Nicola Sturgeon claims there will be “nothing disorderly” about Scottish independence, were it ever to happen. It would seem the years of Brexit chaos have passed her by – and we haven’t even got down to the detail yet.

What? It’s taking several years of bitter, fraught negotiations to extricate us from a “semi-detached” political union with the EU. It seems optimistic in the extreme to suggest severing 300-plus years of closely intertwined social, cultural, political and economic relationships will be a walk in the park.

Opinion polls shows the majority of us don’t want an imminent indyref2, however we may vote.

The truth behind Sturgeon’s rhetoric is that she knows voters are sick of hectoring politicians forcing referendums on us, with the potential to cause protracted constitutional chaos.

Martin Redfern


Some people are shouting that there should be a mandated 40% vote for the Yes side in the next Scottish independence referendum.

Surely the 40% rule should also apply to the No side. This would avoid the dead and absentee voters having a say and we would be back to our normal democratic “one vote counts”.

Bill Kerr


Last year, All Under One Banner organisers claimed 100,000 joined the Glasgow march. In fact, the number was nearer 20,000, which is what they have applied for this year.

This habit of playing down the size of their parades when applying to the authorities then hyping them up to gain attention is dangerous fake news.

What if 100,000 do actually turn up? Can the police and cleansing departments cope? Who pays for this?

I watched the Inverness march where they claimed 15,000 attended but a video on YouTube shows the number was actually just over 3,000. Isn’t it about time accurate forecasts were provided, and a verified count made by the authorities?

Allan Sutherland


Different view for Notre Dame

I WAS interested to learn that, despite its monopolisation by Roman Catholics, Notre Dame is owned not by the Vatican but by the French government.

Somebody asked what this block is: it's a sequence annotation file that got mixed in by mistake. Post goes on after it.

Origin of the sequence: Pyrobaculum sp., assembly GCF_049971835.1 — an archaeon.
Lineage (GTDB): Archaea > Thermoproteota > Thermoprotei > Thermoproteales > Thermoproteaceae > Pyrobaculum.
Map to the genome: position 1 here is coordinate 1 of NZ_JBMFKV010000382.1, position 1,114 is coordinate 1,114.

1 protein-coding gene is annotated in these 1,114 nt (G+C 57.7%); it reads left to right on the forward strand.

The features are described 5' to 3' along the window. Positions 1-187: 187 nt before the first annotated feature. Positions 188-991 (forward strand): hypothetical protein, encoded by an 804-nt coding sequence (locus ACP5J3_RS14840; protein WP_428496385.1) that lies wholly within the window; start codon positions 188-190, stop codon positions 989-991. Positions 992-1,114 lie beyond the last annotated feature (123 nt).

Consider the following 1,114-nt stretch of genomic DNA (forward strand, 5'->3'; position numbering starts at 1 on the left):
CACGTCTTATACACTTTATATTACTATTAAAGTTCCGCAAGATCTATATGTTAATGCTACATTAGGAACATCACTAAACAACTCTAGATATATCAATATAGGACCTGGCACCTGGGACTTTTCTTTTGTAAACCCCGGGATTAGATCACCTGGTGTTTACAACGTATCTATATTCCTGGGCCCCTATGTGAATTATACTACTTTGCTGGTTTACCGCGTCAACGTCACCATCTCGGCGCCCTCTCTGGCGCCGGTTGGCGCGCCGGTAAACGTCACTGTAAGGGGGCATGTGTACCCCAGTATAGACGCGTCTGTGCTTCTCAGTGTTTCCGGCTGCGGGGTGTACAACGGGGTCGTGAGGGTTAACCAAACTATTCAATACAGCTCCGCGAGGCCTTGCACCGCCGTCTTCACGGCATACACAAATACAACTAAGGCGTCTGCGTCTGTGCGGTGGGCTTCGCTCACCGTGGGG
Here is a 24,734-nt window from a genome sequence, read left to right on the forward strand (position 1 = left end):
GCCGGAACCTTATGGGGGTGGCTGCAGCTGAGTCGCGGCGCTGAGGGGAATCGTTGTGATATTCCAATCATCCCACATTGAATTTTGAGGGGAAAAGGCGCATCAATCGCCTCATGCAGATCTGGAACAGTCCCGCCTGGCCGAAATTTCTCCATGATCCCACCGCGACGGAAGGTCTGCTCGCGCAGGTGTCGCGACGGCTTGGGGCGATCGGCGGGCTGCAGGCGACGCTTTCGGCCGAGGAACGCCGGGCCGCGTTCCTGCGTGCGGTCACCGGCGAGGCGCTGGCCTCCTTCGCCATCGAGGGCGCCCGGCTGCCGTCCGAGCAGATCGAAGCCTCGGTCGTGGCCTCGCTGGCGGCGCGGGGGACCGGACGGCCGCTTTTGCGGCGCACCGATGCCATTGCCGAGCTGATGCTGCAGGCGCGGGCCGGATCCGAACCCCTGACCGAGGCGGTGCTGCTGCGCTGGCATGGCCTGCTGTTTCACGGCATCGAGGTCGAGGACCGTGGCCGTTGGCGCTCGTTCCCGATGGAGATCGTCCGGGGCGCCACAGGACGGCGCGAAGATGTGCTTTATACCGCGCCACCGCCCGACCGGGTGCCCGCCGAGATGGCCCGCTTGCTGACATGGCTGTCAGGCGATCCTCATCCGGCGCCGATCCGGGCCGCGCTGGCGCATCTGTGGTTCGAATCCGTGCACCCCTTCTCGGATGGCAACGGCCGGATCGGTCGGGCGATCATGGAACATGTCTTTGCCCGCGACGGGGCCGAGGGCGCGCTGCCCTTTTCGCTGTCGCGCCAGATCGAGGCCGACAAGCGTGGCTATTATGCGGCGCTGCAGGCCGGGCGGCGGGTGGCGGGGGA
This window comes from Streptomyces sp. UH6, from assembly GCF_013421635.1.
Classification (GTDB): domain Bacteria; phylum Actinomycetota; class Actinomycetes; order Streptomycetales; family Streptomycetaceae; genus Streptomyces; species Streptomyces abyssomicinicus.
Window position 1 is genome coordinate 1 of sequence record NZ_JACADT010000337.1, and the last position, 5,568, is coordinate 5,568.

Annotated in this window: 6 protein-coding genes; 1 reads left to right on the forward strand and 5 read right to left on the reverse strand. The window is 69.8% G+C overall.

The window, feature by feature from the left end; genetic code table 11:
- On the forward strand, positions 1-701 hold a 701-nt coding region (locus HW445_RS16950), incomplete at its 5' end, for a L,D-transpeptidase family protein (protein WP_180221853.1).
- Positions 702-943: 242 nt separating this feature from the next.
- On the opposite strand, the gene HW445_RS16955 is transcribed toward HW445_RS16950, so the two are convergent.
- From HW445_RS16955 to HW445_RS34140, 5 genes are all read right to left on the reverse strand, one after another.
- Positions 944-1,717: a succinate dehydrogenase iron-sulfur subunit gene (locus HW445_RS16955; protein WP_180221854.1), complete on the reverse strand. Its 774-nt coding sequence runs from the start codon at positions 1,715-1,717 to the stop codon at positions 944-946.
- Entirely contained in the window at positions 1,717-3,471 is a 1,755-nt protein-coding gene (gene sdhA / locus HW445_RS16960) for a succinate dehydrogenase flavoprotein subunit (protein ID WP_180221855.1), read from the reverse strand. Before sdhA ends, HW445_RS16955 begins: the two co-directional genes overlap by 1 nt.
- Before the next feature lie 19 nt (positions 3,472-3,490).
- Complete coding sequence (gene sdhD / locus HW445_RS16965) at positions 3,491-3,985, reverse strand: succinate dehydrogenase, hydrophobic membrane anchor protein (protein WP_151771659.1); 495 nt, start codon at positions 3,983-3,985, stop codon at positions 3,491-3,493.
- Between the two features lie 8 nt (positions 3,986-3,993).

With French president Emmanuel Macron having already signalled that he is open to new ideas for rebuilding the Cathedral, perhaps it is time to consider reconstructing it as a multi-faith centre for use by all.

For example, the incorporation of a minaret in place of the destroyed spire would be of use to Muslims, while the provision of a cafe or restaurant would be in the spirit of Laïcité, the secularism on which the French state is founded, and would appeal to persons of all faiths and none, especially if dietary regimes like kosher, halal and veganism were to be catered for.

John Eoin Douglas


Latest rumour on The Mack saga is that Bob the Builder is taking over the rebuild contract, so at least something is happening. The previous management have taken the hump and have offered their wealth of experience to the French on the reinstatement works at Notre Dame cathedral instead.

George Dale


Wrong targets for conservationists

I don’t give much for the chances of the Victoria Park parakeets now that Scottish Natural Heritage is on their case (Wild parakeets’ days may be numbered in Glasgow park, The Herald on Sunday, April 14). Embedded at the heart of SNH there is a culling culture a Victorian gamekeeper would have been proud of.

Most species of deer, mountain hare, circa 24 species of native birds, beavers, grey squirrels, stoats, hedgehogs and even wallabies have been or currently are in the culling crosshairs of SNH.

With global warming parakeets will be one of many new native species in Scotland. Over the last four years, little egrets have become regular visitors to the foreshore in front of my house. Is SNH considering culling them?

Instead of wasting time and public money becoming the King Canute of wildlife, I suggest SNH and the Scottish Government turn their attention to a tide they can turn back – the tide of pollution and environmental damage coming from the salmon factory farming industry they have allowed to degrade more than 300 sites around our coast.

John F Robins

Animal Concern Advice Line